Fun fact: the cardboard box was inducted into the National Toy Hall of Fame in 2005 and the stick was inducted in 2008!
Don’t believe me? Watch some of the TED talks or read some of the articles and books listed here. Play has been scientifically proven to be good for all of us, not just our preschoolers!
When it comes to gameschooling preschool, all your kiddo needs is a willing parent and some white space on the day’s schedule.
Gameschooling preschool is tricky. Keep your eye on the prize with little ones.
I don’t know about you, but I have always loved board games. So, when I first started gameschooling with my kiddos, I assumed things would be … easy.
Well, things weren’t easy. Not even a little bit. The kids were wiggle worms. Their attention span seemed to last milliseconds. My kids squabbled. They cried. Boards were flipped and tempers flared.
But over time, with heaps of patience, I grew gamers. Like anything in parenting or homeschooling, good things take time. The days are long but the years are short.
It gets easier. When gameschooling preschoolers, you must keep your eyes on the prize! I promise you, you will finish an entire game one day. Your kids will smile during it. They will ask to play again and again.
A word about age ranges on games…
I could drone on and on about why I don’t subscribe to the age ranges or grade level listed on a board game box (this goes beyond reading level- the government plays a role and tons of testing is required, especially for games marketed for young children).
I could also tell you why I prefer traditional games over those companies marketed explicitly for educational purposes (you’ll grow out of those SimplyFun games quickly- as we did- but you’ll play traditional ones for decades), but I will spare you.
Some of our favorite game companies for this age group include:
- Peaceable Kingdom
- Educational Insights
I’m sharing the best resources for gameschooling preschool below, so keep reading!
Make your gameschooling work for your family…
In a second, I’ll be sharing the best preschool games. However, I want to remind you that you don’t need to stick to those age and grade levels. Is your 4-year-old interested in maps? Let him play GeoBingo! Is she obsessed with animals? She might love Cardline Animals!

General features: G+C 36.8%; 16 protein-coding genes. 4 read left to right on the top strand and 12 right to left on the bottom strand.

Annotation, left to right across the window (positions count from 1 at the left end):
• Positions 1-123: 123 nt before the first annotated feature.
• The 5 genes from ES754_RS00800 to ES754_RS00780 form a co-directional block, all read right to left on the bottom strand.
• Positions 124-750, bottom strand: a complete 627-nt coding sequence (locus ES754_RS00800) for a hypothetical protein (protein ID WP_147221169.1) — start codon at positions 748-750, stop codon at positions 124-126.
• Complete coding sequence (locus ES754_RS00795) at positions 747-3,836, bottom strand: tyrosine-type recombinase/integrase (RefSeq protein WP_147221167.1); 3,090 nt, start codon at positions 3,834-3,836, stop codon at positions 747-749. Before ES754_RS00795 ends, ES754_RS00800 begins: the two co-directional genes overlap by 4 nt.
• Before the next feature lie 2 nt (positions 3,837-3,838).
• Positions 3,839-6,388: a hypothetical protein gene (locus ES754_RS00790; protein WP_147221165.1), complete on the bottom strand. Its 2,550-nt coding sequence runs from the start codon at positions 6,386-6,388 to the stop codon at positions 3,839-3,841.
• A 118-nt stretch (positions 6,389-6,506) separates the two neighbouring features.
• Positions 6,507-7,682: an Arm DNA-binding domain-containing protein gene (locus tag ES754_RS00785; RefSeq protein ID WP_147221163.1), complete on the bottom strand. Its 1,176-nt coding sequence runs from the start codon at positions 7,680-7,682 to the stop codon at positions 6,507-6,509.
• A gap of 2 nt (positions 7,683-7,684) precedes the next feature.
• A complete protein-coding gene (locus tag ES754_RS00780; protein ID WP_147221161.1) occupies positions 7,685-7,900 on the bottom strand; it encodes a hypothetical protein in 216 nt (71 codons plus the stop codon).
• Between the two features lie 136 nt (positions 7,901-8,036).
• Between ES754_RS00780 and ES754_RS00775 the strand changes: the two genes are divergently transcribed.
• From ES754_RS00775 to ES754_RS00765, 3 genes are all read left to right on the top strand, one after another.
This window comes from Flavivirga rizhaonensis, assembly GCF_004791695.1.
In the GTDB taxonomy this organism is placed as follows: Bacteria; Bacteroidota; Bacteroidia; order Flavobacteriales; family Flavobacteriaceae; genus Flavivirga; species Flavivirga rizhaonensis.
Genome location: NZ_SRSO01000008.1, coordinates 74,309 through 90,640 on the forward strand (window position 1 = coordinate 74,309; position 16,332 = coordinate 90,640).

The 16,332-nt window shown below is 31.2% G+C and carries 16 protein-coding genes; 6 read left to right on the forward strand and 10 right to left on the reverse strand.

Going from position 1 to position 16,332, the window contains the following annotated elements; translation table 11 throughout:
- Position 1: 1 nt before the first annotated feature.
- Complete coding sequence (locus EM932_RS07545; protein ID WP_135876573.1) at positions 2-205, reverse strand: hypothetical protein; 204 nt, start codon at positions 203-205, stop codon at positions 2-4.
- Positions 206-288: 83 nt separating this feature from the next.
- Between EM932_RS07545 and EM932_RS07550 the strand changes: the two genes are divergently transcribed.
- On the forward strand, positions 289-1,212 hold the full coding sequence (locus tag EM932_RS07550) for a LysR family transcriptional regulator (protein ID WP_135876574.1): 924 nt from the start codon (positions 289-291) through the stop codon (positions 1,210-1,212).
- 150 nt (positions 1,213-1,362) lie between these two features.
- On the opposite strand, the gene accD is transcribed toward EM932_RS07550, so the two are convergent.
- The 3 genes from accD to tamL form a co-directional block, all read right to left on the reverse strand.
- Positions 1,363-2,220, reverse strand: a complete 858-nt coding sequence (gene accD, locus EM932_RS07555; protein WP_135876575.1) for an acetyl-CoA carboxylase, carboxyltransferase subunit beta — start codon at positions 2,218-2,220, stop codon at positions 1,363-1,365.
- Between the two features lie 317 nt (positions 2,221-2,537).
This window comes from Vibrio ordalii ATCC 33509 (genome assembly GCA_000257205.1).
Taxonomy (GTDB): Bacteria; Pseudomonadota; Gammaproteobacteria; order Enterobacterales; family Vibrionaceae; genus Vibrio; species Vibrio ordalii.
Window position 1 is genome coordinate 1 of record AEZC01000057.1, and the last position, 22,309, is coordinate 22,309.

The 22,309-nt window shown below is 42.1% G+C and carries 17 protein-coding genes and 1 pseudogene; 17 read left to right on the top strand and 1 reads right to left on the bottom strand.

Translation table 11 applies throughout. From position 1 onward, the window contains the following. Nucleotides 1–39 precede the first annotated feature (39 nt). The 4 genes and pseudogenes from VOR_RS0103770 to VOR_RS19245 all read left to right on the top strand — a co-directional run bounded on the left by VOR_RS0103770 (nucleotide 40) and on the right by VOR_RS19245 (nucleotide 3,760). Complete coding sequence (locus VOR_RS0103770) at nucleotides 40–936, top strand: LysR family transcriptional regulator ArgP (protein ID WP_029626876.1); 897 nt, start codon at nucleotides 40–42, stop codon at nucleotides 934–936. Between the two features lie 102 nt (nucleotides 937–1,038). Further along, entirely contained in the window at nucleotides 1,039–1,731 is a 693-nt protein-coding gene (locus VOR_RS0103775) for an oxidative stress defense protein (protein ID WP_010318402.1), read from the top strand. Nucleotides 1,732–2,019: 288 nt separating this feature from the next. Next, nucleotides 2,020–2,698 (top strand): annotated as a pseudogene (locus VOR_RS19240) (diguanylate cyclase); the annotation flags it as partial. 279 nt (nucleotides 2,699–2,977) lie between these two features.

Is your daughter’s doll obsessed with flags right now? Let her teach the doll how to play Flag Frenzy!
I want to encourage you to do what works for your kiddos and your unique family. You’re a homeschooler after all! You’re already used to blazing your own trail. Don’t be afraid to do what works for you when it comes to gameschooling preschool.
Save time and download a hardcopy of this list. Grab your FREE Preschool Gameschool Resource List here:
Our favorite gameschooling resources for preschoolers
Here are the best resources for gameschooling preschool, listed in random order:
Homeschooling preschool resources:
Read the other articles in the Gameschooling By Age series:
If you need help with homeschooling preschool, check out Other Goose
Other Goose did not exist when I was homeschooling preschool, but I love their philosophy. We interviewed Erin Loechner, the founder of Other Goose, on The Homeschool Sisters Podcast. You can check out the Other Goose episode here.
Looking for more resources? You might like these articles:
- Gameschooling: A Resource Page
- Books: A Resource Page
- Gameschooling on a Budget: How to Play More without Breaking the Bank!
- How to Grow Gamers with Amazing Gateway Games
- Gameschooling by Subject: The Best Games for Your Homeschool
- How To Play Games With a Toddler Underfoot
- 10 Creative Ways To Amuse Toddlers During Game Time
- How to Enjoy Board Games With Toddlers
Now, it’s your turn. Tell me: What are your family’s favorite tips for gameschooling preschool? Do you have a story to share about how a game helped your preschooler learn a skill? Share here!